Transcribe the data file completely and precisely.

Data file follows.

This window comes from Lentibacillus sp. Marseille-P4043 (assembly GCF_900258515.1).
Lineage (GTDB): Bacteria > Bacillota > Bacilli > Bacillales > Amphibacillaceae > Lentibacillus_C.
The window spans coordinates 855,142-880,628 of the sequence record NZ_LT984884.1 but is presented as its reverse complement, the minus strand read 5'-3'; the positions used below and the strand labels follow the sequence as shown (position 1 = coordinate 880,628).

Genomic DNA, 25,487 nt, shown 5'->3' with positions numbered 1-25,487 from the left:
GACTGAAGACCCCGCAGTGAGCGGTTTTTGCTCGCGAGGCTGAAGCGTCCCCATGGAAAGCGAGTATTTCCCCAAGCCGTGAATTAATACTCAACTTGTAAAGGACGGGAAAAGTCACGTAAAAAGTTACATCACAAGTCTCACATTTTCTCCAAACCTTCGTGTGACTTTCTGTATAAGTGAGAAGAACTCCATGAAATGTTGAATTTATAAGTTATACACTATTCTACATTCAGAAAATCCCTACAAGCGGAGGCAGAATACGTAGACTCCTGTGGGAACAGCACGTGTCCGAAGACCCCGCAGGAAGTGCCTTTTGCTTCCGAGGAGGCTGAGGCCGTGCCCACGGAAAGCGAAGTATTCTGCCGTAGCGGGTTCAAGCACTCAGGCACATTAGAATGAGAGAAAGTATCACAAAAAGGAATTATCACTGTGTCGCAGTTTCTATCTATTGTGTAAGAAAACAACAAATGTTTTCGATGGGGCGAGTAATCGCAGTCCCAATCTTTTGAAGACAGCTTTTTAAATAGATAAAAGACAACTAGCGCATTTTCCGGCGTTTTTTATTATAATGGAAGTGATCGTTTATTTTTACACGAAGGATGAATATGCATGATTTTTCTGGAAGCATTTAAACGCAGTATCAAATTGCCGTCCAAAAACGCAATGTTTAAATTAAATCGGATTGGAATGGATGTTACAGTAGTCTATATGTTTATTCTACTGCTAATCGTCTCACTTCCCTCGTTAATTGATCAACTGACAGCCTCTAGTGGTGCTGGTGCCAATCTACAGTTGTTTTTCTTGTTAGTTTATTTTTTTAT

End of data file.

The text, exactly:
This window comes from Lentibacillus sp. Marseille-P4043 (assembly GCF_900258515.1).
Lineage (GTDB): Bacteria > Bacillota > Bacilli > Bacillales > Amphibacillaceae > Lentibacillus_C.
The window spans coordinates 855,142-880,628 of the sequence record NZ_LT984884.1 but is presented as its reverse complement, the minus strand read 5'-3'; the positions used below and the strand labels follow the sequence as shown (position 1 = coordinate 880,628).

Genomic DNA, 25,487 nt, shown 5'->3' with positions numbered 1-25,487 from the left:
GACTGAAGACCCCGCAGTGAGCGGTTTTTGCTCGCGAGGCTGAAGCGTCCCCATGGAAAGCGAGTATTTCCCCAAGCCGTGAATTAATACTCAACTTGTAAAGGACGGGAAAAGTCACGTAAAAAGTTACATCACAAGTCTCACATTTTCTCCAAACCTTCGTGTGACTTTCTGTATAAGTGAGAAGAACTCCATGAAATGTTGAATTTATAAGTTATACACTATTCTACATTCAGAAAATCCCTACAAGCGGAGGCAGAATACGTAGACTCCTGTGGGAACAGCACGTGTCCGAAGACCCCGCAGGAAGTGCCTTTTGCTTCCGAGGAGGCTGAGGCCGTGCCCACGGAAAGCGAAGTATTCTGCCGTAGCGGGTTCAAGCACTCAGGCACATTAGAATGAGAGAAAGTATCACAAAAAGGAATTATCACTGTGTCGCAGTTTCTATCTATTGTGTAAGAAAACAACAAATGTTTTCGATGGGGCGAGTAATCGCAGTCCCAATCTTTTGAAGACAGCTTTTTAAATAGATAAAAGACAACTAGCGCATTTTCCGGCGTTTTTTATTATAATGGAAGTGATCGTTTATTTTTACACGAAGGATGAATATGCATGATTTTTCTGGAAGCATTTAAACGCAGTATCAAATTGCCGTCCAAAAACGCAATGTTTAAATTAAATCGGATTGGAATGGATGTTACAGTAGTCTATATGTTTATTCTACTGCTAATCGTCTCACTTCCCTCGTTAATTGATCAACTGACAGCCTCTAGTGGTGCTGGTGCCAATCTACAGTTGTTTTTCTTGTTAGTTTATTTTTTTAT